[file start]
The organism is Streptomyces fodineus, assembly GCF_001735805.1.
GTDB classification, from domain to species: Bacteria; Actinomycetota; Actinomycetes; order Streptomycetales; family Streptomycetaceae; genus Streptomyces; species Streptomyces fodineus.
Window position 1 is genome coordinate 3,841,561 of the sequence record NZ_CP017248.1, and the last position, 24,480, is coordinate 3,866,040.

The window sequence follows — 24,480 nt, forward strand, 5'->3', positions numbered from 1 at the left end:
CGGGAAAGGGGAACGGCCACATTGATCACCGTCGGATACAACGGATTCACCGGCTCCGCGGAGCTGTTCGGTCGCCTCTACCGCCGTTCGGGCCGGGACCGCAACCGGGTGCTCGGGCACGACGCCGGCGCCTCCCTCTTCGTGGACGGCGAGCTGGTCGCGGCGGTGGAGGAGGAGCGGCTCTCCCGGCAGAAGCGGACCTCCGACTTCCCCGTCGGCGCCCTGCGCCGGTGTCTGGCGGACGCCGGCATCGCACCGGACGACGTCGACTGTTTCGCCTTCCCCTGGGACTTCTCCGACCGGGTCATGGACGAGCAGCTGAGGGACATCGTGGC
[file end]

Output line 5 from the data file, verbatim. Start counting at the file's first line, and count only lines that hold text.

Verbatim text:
CGGGAAAGGGGAACGGCCACATTGATCACCGTCGGATACAACGGATTCACCGGCTCCGCGGAGCTGTTCGGTCGCCTCTACCGCCGTTCGGGCCGGGACCGCAACCGGGTGCTCGGGCACGACGCCGGCGCCTCCCTCTTCGTGGACGGCGAGCTGGTCGCGGCGGTGGAGGAGGAGCGGCTCTCCCGGCAGAAGCGGACCTCCGACTTCCCCGTCGGCGCCCTGCGCCGGTGTCTGGCGGACGCCGGCATCGCACCGGACGACGTCGACTGTTTCGCCTTCCCCTGGGACTTCTCCGACCGGGTCATGGACGAGCAGCTGAGGGACATCGTGGC